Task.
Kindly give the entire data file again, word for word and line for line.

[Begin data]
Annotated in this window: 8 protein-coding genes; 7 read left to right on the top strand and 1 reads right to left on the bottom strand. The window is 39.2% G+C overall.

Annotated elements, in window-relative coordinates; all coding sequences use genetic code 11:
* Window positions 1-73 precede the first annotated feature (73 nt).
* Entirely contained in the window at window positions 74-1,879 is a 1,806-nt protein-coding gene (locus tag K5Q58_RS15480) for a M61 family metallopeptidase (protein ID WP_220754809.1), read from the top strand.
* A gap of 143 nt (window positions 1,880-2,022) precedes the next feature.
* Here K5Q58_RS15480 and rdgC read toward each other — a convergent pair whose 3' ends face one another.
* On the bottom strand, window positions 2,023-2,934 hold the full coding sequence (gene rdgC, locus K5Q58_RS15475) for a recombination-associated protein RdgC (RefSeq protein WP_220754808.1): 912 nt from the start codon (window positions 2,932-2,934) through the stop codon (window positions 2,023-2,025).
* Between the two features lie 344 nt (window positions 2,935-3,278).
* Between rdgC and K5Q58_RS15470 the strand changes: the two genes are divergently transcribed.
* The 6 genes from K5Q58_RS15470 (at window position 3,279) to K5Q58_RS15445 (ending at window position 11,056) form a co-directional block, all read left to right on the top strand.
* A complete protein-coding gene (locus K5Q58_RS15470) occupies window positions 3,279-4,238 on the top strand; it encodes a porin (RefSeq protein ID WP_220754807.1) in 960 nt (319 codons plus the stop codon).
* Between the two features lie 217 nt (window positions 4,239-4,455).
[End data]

Annotated in this window: 8 protein-coding genes; 7 read left to right on the top strand and 1 reads right to left on the bottom strand. The window is 39.2% G+C overall.

Annotated elements, in window-relative coordinates; all coding sequences use genetic code 11:
* Window positions 1-73 precede the first annotated feature (73 nt).
* Entirely contained in the window at window positions 74-1,879 is a 1,806-nt protein-coding gene (locus tag K5Q58_RS15480) for a M61 family metallopeptidase (protein ID WP_220754809.1), read from the top strand.
* A gap of 143 nt (window positions 1,880-2,022) precedes the next feature.
* Here K5Q58_RS15480 and rdgC read toward each other — a convergent pair whose 3' ends face one another.
* On the bottom strand, window positions 2,023-2,934 hold the full coding sequence (gene rdgC, locus K5Q58_RS15475) for a recombination-associated protein RdgC (RefSeq protein WP_220754808.1): 912 nt from the start codon (window positions 2,932-2,934) through the stop codon (window positions 2,023-2,025).
* Between the two features lie 344 nt (window positions 2,935-3,278).
* Between rdgC and K5Q58_RS15470 the strand changes: the two genes are divergently transcribed.
* The 6 genes from K5Q58_RS15470 (at window position 3,279) to K5Q58_RS15445 (ending at window position 11,056) form a co-directional block, all read left to right on the top strand.
* A complete protein-coding gene (locus K5Q58_RS15470) occupies window positions 3,279-4,238 on the top strand; it encodes a porin (RefSeq protein ID WP_220754807.1) in 960 nt (319 codons plus the stop codon).
* Between the two features lie 217 nt (window positions 4,239-4,455).